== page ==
"It didn't look right all the way around," Black said.
To be clear, Black was talking about Drew's two-run home run that bounced off a rail in center field and allowed him and another runner to score in the Diamondbacks' 6-3 victory before a sold-out crowd of 49,192 at Chase Field.
In the interest of fairness, though, Black could have very well been describing the general results on Opening Day, a day in which the Padres defense, offense and nearly everything else essentially failed them on a sun-kissed day.
For openers, this looked like a clunker.
The Padres were handcuffed by D-backs pitcher Dan Haren, who allowed one run over seven innings and retired 14 consecutive hitters. Haren dazzled the Padres not with his usual fastball-slider combination, but more with his two and four-seam fastballs and some cutters.
"You know it's going to be a game where you have to grind things out when Dan Haren is pitching," said Padres leadoff hitter Tony Gwynn, who went 0-for-4.
The defense, expected to be a strength this season, according to Black, was charged with two errors -- one by third baseman Chase Headley and one by shortstop Everth Cabrera -- that led to four unearned runs.
And those go-go Padres, who were a hit in Spring Training with their assertiveness on the bases? It's hard to steal first base, as the joke goes. The Padres had three baserunners in the first eight innings.
Adrian Gonzalez and Kyle Blanks made things a bit more interesting with solo home runs in the ninth inning off D-backs reliever Bob Howry, but by then, it was far too late. The Blanks home run, which landed on the concourse out in center field, was estimated at 416 feet.
But this wasn't much of a day for offense.
Neither Black nor starting pitcher Jon Garland (0-1) felt exceptionally bad about the way the right-hander pitched. His command was amiss early in the game, which led him to 86 pitches after four innings and an early exit. Garland was hurt by three curveballs that, in his opinion, didn't curve nearly enough.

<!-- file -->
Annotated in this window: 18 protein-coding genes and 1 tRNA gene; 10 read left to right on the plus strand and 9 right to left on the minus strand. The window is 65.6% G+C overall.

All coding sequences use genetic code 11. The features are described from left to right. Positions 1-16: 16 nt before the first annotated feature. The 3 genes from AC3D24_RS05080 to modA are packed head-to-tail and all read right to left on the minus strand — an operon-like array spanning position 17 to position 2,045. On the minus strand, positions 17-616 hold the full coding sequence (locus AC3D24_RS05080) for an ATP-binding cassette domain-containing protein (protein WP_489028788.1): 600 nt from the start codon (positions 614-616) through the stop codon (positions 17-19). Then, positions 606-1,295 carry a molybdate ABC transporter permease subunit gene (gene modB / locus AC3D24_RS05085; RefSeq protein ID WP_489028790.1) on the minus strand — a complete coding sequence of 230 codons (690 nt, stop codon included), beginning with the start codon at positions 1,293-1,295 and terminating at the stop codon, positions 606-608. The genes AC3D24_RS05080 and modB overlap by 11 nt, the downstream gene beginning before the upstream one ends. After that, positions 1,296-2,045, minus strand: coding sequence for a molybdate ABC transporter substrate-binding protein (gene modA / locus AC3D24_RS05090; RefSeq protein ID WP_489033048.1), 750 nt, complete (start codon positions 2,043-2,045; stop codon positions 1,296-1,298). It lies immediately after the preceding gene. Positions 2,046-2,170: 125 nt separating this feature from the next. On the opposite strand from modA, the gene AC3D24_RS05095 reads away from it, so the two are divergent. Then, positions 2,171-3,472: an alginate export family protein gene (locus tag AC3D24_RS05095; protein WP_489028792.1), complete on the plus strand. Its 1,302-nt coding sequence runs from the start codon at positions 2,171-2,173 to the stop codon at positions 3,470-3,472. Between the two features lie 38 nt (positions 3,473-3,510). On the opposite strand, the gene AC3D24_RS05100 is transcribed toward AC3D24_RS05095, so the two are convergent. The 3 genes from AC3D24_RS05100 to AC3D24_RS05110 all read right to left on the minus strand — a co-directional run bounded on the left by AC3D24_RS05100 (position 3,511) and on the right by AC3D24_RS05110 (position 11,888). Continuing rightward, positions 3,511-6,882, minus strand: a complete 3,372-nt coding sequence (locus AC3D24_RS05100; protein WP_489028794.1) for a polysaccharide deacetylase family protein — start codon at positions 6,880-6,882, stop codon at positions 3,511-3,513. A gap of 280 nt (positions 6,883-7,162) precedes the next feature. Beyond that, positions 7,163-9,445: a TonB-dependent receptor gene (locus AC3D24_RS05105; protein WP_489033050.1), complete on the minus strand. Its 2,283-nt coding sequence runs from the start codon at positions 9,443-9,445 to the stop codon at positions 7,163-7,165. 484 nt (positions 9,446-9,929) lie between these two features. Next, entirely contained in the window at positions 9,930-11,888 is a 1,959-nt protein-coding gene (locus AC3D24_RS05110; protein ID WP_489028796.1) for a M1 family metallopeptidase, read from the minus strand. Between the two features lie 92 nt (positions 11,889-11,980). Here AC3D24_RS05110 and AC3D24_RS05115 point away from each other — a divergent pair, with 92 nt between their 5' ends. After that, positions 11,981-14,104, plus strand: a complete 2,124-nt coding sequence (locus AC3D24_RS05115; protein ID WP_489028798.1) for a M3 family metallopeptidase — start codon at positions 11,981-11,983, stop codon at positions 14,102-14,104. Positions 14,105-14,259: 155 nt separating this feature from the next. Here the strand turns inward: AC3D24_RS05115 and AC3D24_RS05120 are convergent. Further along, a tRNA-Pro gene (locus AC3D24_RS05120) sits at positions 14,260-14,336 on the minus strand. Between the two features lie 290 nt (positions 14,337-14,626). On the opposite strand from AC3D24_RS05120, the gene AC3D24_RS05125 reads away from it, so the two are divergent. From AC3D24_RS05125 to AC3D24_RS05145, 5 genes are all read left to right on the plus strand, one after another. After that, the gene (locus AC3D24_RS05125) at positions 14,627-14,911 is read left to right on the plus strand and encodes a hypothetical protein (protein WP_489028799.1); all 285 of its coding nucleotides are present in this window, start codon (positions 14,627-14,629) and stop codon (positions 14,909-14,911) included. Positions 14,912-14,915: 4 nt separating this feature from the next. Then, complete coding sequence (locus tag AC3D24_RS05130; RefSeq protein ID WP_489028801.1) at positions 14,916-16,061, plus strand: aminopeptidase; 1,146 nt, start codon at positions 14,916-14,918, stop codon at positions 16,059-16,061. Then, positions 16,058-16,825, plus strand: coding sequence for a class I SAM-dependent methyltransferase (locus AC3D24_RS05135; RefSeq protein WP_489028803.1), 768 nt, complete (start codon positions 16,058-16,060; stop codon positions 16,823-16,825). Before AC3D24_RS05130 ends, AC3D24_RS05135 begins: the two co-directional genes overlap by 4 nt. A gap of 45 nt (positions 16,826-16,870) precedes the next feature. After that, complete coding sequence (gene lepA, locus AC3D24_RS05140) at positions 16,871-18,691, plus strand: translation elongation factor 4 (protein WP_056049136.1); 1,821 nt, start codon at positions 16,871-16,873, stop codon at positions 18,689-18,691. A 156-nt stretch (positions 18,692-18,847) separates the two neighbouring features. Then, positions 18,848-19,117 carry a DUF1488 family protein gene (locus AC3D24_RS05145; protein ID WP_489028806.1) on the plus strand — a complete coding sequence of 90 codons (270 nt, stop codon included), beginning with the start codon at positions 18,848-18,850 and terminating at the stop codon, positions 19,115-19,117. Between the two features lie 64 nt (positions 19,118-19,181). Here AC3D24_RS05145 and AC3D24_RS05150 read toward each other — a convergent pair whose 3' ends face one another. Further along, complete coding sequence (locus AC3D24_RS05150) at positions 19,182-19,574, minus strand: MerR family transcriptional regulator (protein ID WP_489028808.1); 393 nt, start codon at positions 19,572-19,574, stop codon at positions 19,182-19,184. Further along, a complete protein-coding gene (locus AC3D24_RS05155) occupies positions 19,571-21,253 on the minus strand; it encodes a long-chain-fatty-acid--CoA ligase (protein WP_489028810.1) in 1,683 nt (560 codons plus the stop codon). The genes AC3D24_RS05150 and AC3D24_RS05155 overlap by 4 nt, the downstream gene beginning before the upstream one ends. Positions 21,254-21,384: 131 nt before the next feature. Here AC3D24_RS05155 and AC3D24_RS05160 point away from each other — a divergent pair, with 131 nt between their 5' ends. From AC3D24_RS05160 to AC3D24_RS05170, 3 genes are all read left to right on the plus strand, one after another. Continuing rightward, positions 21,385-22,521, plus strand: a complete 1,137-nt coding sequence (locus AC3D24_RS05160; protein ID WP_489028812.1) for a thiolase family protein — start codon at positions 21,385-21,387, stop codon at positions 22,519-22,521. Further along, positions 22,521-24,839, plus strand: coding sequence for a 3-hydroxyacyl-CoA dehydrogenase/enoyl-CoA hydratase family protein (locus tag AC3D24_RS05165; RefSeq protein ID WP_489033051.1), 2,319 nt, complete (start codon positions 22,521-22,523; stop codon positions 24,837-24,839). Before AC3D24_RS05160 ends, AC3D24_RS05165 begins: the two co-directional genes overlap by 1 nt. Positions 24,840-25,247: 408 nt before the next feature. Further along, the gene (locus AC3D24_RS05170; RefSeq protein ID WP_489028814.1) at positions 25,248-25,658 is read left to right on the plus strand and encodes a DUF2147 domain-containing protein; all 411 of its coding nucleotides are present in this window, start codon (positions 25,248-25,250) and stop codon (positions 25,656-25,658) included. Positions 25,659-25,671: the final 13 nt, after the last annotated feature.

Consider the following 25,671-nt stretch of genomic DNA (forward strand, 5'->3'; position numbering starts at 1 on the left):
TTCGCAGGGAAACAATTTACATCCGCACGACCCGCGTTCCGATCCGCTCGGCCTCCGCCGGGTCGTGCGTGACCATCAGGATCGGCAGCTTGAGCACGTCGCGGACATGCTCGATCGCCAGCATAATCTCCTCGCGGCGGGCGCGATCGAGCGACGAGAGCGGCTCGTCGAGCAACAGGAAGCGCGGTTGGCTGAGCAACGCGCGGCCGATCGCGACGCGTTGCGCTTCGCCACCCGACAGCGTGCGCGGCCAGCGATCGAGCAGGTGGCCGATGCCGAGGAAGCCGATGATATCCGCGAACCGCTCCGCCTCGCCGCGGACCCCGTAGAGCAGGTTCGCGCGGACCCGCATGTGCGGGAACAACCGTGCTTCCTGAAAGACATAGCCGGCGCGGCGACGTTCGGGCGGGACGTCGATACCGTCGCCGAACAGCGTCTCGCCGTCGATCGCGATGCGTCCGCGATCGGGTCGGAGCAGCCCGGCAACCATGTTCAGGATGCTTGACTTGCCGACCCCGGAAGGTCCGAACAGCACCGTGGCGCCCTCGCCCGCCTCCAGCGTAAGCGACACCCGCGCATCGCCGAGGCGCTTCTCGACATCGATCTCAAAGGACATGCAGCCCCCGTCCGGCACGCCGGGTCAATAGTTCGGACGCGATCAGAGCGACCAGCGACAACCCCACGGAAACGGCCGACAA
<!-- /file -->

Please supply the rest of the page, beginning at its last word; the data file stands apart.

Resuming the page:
"The curveball usually comes when you're out of Arizona," said Garland with a smirk, knowing as much after having spent most of last season pitching for Arizona.
"I felt good. I made some pretty good pitches and some bad ones. You're going to have games like this, it's how you respond. I couldn't get us out of it."
Garland was referring to two hits he allowed -- two big hits -- that came with two outs and two strikes. The first was a two-run single to Miguel Montero in the first inning, when the Arizona catcher went down and got a pitch that was down and in.
The inning was extended when Cabrera was charged with an error on a ball hit to him by Justin Upton on a hit-and-run. Cabrera looked as though he wanted to flip the ball over to David Eckstein at second base but bobbled it. He recovered to throw the ball to first base but Upton was safe.
Three batters later, Montero's hit made it 2-0.
The other two-out, two-strike damage came in the fourth inning, when Drew drove a ball, a curveball, to deep center field. The ball hit off a rail out in center field where a sliver of seats extends out over the field. The ball caromed back toward left field, where Blanks had to race over to retrieve it.
"That was a such a rare kick off the railing," Black said.
Haren opened that inning by reaching base on a strange play where Headley was charged with an error. The ball was hit about halfway down the third base line and Headley came in and gathered it but hesitated and threw low to first base. Gonzalez looked like he felt the ball was foul as he was unable to scoop the one-hopper.
Two batters later, Drew banged a ball off the railing in center field for a 6-0 advantage.
"It's a play I can make," Gonzalez said. "They don't get those four [unearned] runs then we might still be playing."
Garland also allowed a two-run home run to Mark Reynolds in the third inning. That hit also came with two outs. But Garland didn't feel nearly as bad about that one and to that hitter, even on a first-pitch curveball, given Reynolds hit 44 home runs a year ago.
"I hung it," said Garland, who allowed two earned runs on five hits with two walks and four strikeouts. "That guy puts a lot of backspin on the ball. ... That's going to hang in every 'park and every state."
Of course, Garland wasn't exactly pitching against a cast of strangers. He played for the Diamondbacks until September. Manager A.J. Hinch had a good idea of how Garland would go about trying to attack the D-backs hitters.
"We wanted to work Garland up the middle, we knew he was going to pitch us away we knew he'd come in a little bit and when he got into trouble he would go to his off speed," Hunch said. "So we stayed with our plan and we didn't give up the inning when we didn't get big hits early and found a way to get on the scoreboard with two outs."
That's something the Padres struggled to do. Headley and Gonzalez each had thwo hits but the rest of the offense went a combined 1-for-24 and didn't take a single walk. This had a lot to do with Haren, who worked with a slightly different blueprint than the one the Padres remember from the past.
"Haren pitched really, really well," Black said. "We couldn't get anything going. We didn't have a lot of good swings."
Corey Brock is a reporter for MLB.com. This story was not subject to the approval of Major League Baseball or its clubs.